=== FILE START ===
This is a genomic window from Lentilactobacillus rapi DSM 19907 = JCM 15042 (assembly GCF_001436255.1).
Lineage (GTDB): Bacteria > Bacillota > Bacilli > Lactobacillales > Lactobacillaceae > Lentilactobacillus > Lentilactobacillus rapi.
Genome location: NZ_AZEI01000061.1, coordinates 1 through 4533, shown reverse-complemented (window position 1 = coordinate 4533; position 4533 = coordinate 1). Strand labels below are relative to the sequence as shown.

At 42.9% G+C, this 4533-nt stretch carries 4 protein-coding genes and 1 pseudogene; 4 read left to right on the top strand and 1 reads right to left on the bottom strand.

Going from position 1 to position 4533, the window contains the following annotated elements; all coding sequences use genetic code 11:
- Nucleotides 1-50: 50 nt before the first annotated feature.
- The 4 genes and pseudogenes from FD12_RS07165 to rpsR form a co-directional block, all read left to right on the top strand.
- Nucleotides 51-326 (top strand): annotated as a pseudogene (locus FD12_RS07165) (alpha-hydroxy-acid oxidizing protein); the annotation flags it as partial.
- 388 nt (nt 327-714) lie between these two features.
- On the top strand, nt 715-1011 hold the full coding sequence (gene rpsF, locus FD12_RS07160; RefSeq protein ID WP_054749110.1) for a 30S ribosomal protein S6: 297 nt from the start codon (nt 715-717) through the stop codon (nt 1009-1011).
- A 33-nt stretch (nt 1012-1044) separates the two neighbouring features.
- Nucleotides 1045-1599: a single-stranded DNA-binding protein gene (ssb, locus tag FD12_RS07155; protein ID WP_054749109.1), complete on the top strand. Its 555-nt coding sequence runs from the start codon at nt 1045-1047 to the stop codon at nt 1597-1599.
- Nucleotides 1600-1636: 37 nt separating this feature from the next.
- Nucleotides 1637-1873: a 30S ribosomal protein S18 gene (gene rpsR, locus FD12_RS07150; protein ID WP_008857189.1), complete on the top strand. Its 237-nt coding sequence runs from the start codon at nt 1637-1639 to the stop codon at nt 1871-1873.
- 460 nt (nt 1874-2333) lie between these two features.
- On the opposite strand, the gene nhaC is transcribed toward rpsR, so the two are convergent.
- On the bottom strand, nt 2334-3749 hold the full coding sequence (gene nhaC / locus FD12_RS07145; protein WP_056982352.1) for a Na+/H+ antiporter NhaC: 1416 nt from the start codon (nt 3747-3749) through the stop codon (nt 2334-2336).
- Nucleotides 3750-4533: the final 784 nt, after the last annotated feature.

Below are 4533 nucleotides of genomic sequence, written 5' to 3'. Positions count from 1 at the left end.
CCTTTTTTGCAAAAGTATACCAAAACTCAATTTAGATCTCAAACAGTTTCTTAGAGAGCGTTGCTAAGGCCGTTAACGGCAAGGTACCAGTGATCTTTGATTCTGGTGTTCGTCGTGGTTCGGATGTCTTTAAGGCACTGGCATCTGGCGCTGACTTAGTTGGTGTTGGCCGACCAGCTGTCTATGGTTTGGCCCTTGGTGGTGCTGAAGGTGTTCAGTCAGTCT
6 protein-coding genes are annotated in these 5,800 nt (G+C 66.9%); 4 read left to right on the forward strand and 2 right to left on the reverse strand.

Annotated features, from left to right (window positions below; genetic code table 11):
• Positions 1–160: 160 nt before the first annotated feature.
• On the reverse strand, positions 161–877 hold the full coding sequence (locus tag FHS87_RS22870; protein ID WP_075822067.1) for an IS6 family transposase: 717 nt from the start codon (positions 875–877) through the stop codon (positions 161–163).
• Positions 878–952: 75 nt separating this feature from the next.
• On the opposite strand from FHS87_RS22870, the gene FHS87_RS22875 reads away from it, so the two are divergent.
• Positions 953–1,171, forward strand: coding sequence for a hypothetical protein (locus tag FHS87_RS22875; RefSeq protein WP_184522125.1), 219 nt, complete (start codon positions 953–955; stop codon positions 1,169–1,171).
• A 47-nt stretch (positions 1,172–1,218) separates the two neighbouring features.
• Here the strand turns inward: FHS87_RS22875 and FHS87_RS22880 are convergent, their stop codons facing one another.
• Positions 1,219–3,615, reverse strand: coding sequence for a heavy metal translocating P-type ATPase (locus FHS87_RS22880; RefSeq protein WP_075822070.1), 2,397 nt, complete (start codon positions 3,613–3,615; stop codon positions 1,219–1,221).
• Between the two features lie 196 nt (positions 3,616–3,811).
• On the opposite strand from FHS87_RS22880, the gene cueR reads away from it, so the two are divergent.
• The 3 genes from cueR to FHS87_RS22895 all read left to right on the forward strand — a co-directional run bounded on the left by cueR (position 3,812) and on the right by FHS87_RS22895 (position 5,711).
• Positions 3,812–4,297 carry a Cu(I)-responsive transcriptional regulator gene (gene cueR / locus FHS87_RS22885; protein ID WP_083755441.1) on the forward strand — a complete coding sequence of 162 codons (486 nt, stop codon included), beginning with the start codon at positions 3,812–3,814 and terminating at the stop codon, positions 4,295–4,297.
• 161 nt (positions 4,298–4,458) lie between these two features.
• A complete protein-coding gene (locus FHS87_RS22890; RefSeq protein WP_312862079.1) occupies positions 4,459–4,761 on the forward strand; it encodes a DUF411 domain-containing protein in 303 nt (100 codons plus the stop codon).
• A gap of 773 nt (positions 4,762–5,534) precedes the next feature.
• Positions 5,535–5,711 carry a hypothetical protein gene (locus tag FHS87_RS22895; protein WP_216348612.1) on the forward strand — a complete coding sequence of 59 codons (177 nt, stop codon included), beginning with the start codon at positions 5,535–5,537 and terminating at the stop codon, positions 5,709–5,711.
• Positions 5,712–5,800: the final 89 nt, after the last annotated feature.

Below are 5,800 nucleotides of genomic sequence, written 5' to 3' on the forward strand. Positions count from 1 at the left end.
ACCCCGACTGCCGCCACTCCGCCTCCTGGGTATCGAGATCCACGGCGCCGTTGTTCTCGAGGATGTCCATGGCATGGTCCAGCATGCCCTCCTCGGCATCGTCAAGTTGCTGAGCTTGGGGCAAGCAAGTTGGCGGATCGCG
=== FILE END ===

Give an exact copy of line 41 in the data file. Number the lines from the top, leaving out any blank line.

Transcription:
ACCCCGACTGCCGCCACTCCGCCTCCTGGGTATCGAGATCCACGGCGCCGTTGTTCTCGAGGATGTCCATGGCATGGTCCAGCATGCCCTCCTCGGCATCGTCAAGTTGCTGAGCTTGGGGCAAGCAAGTTGGCGGATCGCG